Mumbai: Fending off the Air India executive pilots’ warning that their stressful schedules could compromise safety, Aviation Minister Ajit Singh today said the government will not take any chance on safety even as he stuck to his guns on the 43-day-old strike by a section of pilots.
“The Directorate General of Civil Aviation (DGCA) very strictly enforces the rules on flight duty time limitation. So there is no question of stressing any pilot. No chance will be taken as far as safety is concerned,” he told reporters in Mumbai.
Singh, who was on a two-day maiden visit to the city since he took over as the aviation minister last December, reviewed the progress of various airport development projects underway in Maharashtra with Chief Minister Prithiviraj Chavan, including the on-going modernisation of the Mumbai
Airport as well as the proposed airport in Navi Mumbai.
Last week, executive pilots of the national carrier claimed they had shot off a letter to Singh, stating that they could not maintain the truncated international flight schedules for too long as they were fatigued and did not want to jeopardise lives of passengers and crew.
However, Singh denied receiving any such official letter and said, “there was an unsigned letter and we really don’t know who wrote it”.
As to what was the rationale behind not having a dialogue with the striking pilots but instead hiring expats who are paid two to 2-3 more than local pilots, he said, “We have not decided whether expats are to be hired or who to be trained. The Air India management is looking at it.”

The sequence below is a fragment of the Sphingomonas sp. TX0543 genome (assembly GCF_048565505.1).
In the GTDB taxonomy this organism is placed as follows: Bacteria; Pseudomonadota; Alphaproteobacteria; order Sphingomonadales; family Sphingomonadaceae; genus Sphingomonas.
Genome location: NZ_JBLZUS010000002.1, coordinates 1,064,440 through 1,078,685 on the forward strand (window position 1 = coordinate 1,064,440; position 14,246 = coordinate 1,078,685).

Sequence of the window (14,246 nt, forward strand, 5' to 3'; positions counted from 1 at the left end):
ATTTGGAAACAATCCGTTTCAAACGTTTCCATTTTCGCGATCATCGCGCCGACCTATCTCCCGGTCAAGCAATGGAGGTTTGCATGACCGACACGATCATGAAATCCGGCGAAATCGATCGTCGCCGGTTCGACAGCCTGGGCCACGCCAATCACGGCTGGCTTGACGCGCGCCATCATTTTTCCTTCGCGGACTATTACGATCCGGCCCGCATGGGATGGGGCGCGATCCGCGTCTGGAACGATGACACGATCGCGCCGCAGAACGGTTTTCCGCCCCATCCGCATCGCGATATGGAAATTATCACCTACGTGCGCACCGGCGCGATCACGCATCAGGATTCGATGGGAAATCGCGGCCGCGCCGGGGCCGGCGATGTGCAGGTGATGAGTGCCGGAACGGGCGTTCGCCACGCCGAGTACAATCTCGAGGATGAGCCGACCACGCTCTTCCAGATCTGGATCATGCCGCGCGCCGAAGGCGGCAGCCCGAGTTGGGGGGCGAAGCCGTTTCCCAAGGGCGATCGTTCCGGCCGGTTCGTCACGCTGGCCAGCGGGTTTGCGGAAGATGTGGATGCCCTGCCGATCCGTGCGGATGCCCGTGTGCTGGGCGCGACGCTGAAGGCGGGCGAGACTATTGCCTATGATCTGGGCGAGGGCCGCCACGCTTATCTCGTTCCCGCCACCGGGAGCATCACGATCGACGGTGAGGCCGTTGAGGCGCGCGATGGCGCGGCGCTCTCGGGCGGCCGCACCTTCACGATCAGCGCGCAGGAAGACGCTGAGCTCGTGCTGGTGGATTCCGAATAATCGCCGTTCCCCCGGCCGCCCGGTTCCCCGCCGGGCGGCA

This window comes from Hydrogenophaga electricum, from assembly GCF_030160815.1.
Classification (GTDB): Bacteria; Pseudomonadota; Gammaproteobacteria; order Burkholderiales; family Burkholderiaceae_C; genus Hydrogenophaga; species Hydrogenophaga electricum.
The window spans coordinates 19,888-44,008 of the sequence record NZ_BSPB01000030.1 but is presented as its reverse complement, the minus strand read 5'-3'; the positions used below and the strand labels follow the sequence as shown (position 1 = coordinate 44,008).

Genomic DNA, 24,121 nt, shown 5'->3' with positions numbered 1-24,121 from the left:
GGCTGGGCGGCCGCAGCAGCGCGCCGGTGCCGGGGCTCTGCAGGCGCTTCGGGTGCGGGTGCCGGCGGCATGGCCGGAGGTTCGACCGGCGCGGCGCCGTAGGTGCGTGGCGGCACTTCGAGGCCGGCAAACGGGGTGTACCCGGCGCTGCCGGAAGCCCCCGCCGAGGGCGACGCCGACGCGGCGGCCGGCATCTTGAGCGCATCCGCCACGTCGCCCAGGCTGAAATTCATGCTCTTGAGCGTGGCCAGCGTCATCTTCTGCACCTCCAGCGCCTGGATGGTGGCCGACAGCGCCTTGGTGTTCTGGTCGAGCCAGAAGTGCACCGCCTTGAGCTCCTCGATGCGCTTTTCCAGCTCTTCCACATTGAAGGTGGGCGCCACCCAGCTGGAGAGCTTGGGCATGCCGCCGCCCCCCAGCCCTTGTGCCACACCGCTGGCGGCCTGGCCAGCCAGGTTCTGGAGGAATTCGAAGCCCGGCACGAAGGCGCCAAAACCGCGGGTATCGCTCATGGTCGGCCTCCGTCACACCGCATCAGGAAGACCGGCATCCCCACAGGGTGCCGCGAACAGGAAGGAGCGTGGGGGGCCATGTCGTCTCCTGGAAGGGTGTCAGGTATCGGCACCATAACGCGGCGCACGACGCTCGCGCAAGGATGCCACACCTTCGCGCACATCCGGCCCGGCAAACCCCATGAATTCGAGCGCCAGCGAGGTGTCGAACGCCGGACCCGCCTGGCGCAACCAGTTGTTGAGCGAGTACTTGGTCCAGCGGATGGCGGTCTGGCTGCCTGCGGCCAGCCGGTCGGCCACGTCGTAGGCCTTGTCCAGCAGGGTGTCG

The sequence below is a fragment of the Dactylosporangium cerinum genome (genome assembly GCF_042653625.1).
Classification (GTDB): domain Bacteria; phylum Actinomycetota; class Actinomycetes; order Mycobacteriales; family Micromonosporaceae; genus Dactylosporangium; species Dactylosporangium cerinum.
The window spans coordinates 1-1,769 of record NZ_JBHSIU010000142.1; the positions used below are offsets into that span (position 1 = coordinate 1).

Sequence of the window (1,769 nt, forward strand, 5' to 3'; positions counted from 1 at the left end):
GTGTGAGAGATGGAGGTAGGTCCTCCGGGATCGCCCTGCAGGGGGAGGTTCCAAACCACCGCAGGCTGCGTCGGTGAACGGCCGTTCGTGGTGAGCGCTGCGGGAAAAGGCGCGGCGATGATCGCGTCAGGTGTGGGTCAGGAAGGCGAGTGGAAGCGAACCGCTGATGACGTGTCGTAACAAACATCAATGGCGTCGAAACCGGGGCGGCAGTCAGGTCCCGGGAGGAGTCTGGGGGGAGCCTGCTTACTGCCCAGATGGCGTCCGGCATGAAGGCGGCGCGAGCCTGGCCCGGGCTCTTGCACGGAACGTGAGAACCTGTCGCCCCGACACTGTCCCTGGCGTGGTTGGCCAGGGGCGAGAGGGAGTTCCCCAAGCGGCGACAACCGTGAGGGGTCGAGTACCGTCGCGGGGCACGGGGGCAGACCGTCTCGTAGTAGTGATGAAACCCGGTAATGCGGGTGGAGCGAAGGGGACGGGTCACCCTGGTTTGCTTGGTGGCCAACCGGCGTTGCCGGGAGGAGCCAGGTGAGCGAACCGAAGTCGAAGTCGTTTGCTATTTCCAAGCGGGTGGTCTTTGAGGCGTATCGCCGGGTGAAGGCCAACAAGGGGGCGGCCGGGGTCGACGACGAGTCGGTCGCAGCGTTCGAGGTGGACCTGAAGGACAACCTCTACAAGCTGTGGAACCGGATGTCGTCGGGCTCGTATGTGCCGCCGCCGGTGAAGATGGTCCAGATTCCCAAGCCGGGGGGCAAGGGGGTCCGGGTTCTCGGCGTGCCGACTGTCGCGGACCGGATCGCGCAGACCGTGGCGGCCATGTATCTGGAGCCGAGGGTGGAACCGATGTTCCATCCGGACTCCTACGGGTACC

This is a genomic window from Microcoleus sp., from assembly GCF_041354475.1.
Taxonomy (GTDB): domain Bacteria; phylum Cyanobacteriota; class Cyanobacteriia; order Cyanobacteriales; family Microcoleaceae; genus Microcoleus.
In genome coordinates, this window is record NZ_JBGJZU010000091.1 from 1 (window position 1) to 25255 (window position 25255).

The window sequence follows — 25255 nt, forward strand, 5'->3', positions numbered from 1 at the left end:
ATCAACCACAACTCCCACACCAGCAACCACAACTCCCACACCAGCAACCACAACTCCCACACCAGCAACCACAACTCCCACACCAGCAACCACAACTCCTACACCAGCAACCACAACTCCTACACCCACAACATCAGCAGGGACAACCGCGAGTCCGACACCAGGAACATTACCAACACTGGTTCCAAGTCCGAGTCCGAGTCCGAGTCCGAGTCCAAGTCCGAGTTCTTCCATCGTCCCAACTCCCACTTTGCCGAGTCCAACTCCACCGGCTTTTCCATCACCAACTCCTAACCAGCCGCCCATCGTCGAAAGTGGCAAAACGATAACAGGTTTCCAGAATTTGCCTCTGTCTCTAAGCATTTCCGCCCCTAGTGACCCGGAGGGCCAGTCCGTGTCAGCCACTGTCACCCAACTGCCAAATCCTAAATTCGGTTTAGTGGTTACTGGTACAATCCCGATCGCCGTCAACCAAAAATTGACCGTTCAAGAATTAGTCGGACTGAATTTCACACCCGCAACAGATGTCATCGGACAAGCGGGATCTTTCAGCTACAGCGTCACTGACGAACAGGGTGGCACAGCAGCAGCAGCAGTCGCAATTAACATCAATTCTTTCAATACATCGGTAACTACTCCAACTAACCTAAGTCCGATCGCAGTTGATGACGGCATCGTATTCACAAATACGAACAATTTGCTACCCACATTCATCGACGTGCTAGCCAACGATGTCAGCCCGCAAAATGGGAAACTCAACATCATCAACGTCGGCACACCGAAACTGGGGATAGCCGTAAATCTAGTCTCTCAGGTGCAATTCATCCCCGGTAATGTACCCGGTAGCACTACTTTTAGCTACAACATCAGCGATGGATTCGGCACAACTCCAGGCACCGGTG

He maintained that Air India is making a new business plan, which will stipulate how many pilots are required, and said requirement will also be based on the norms laid down by the civil aviation regulator.
Reiterating his stand on the 43-day-old strike by over 400 pilots owing allegiance to the now derecognised Indian Pilots Guild, Singh said he is open to talks provided the agitators came back to work without any riders.
“I have said it time and again that they should get back to work, and there will be no victimisation. (But) now we have reached a stage where I don’t think pilots want to come back to work.”
Stating that the Mumbai airport is a land-constrained one and there is a need to utilise the land in a “judicious and cautious” manner, Singh said he also discussed with Chavan how the Juhu airstrip can be used by the main airport so that some load on it can be taken off.
He, however, did not give any timeline for complete rehabilitation of the slum dwellers, who are being evicted to release the land near the airport for development work.
Chavan said the state government has given an in-principle approval for land acquisition for the proposed new international airport at Chakan in Pune.